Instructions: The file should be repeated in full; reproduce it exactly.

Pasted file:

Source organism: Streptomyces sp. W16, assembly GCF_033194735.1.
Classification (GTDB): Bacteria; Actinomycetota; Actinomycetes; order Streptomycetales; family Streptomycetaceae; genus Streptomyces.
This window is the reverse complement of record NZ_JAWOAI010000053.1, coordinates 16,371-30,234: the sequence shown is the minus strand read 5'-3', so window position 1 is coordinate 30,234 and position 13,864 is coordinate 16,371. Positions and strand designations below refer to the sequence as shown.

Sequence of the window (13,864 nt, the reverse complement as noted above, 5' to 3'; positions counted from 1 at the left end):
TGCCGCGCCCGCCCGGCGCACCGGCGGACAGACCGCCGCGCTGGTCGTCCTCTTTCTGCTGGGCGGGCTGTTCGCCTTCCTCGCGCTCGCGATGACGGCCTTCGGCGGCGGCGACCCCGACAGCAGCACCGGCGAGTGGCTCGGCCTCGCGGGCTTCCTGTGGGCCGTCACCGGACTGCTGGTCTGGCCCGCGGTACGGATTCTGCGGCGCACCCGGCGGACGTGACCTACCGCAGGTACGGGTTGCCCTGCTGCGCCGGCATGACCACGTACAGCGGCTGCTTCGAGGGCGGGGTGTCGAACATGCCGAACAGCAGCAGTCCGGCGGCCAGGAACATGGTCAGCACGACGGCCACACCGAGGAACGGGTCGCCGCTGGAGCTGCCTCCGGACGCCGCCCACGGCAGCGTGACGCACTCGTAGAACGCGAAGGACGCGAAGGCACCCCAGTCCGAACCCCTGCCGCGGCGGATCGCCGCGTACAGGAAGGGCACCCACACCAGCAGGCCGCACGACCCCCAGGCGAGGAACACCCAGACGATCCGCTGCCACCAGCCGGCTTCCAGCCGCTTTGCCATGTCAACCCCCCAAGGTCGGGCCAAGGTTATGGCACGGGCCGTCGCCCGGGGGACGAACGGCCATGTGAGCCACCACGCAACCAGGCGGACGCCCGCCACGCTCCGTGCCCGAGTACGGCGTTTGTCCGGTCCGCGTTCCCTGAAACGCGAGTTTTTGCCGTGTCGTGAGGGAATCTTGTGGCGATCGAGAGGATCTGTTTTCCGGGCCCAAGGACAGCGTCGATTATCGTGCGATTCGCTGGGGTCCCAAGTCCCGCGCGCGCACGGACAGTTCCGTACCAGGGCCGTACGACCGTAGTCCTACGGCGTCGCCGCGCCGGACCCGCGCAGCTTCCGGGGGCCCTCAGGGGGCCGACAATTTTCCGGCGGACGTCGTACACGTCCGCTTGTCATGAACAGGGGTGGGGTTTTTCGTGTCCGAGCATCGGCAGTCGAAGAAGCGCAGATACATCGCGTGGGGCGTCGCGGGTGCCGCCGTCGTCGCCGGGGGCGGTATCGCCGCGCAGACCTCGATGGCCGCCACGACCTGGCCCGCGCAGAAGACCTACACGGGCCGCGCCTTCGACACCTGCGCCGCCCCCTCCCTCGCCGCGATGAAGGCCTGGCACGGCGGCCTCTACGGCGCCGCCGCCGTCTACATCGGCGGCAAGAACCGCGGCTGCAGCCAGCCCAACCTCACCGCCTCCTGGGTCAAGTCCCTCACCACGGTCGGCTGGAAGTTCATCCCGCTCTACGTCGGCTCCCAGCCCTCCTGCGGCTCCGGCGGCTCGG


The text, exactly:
Source organism: Streptomyces sp. W16, assembly GCF_033194735.1.
Classification (GTDB): Bacteria; Actinomycetota; Actinomycetes; order Streptomycetales; family Streptomycetaceae; genus Streptomyces.
This window is the reverse complement of record NZ_JAWOAI010000053.1, coordinates 16,371-30,234: the sequence shown is the minus strand read 5'-3', so window position 1 is coordinate 30,234 and position 13,864 is coordinate 16,371. Positions and strand designations below refer to the sequence as shown.

Sequence of the window (13,864 nt, the reverse complement as noted above, 5' to 3'; positions counted from 1 at the left end):
TGCCGCGCCCGCCCGGCGCACCGGCGGACAGACCGCCGCGCTGGTCGTCCTCTTTCTGCTGGGCGGGCTGTTCGCCTTCCTCGCGCTCGCGATGACGGCCTTCGGCGGCGGCGACCCCGACAGCAGCACCGGCGAGTGGCTCGGCCTCGCGGGCTTCCTGTGGGCCGTCACCGGACTGCTGGTCTGGCCCGCGGTACGGATTCTGCGGCGCACCCGGCGGACGTGACCTACCGCAGGTACGGGTTGCCCTGCTGCGCCGGCATGACCACGTACAGCGGCTGCTTCGAGGGCGGGGTGTCGAACATGCCGAACAGCAGCAGTCCGGCGGCCAGGAACATGGTCAGCACGACGGCCACACCGAGGAACGGGTCGCCGCTGGAGCTGCCTCCGGACGCCGCCCACGGCAGCGTGACGCACTCGTAGAACGCGAAGGACGCGAAGGCACCCCAGTCCGAACCCCTGCCGCGGCGGATCGCCGCGTACAGGAAGGGCACCCACACCAGCAGGCCGCACGACCCCCAGGCGAGGAACACCCAGACGATCCGCTGCCACCAGCCGGCTTCCAGCCGCTTTGCCATGTCAACCCCCCAAGGTCGGGCCAAGGTTATGGCACGGGCCGTCGCCCGGGGGACGAACGGCCATGTGAGCCACCACGCAACCAGGCGGACGCCCGCCACGCTCCGTGCCCGAGTACGGCGTTTGTCCGGTCCGCGTTCCCTGAAACGCGAGTTTTTGCCGTGTCGTGAGGGAATCTTGTGGCGATCGAGAGGATCTGTTTTCCGGGCCCAAGGACAGCGTCGATTATCGTGCGATTCGCTGGGGTCCCAAGTCCCGCGCGCGCACGGACAGTTCCGTACCAGGGCCGTACGACCGTAGTCCTACGGCGTCGCCGCGCCGGACCCGCGCAGCTTCCGGGGGCCCTCAGGGGGCCGACAATTTTCCGGCGGACGTCGTACACGTCCGCTTGTCATGAACAGGGGTGGGGTTTTTCGTGTCCGAGCATCGGCAGTCGAAGAAGCGCAGATACATCGCGTGGGGCGTCGCGGGTGCCGCCGTCGTCGCCGGGGGCGGTATCGCCGCGCAGACCTCGATGGCCGCCACGACCTGGCCCGCGCAGAAGACCTACACGGGCCGCGCCTTCGACACCTGCGCCGCCCCCTCCCTCGCCGCGATGAAGGCCTGGCACGGCGGCCTCTACGGCGCCGCCGCCGTCTACATCGGCGGCAAGAACCGCGGCTGCAGCCAGCCCAACCTCACCGCCTCCTGGGTCAAGTCCCTCACCACGGTCGGCTGGAAGTTCATCCCGCTCTACGTCGGCTCCCAGCCCTCCTGCGGCTCCGGCGGCTCGG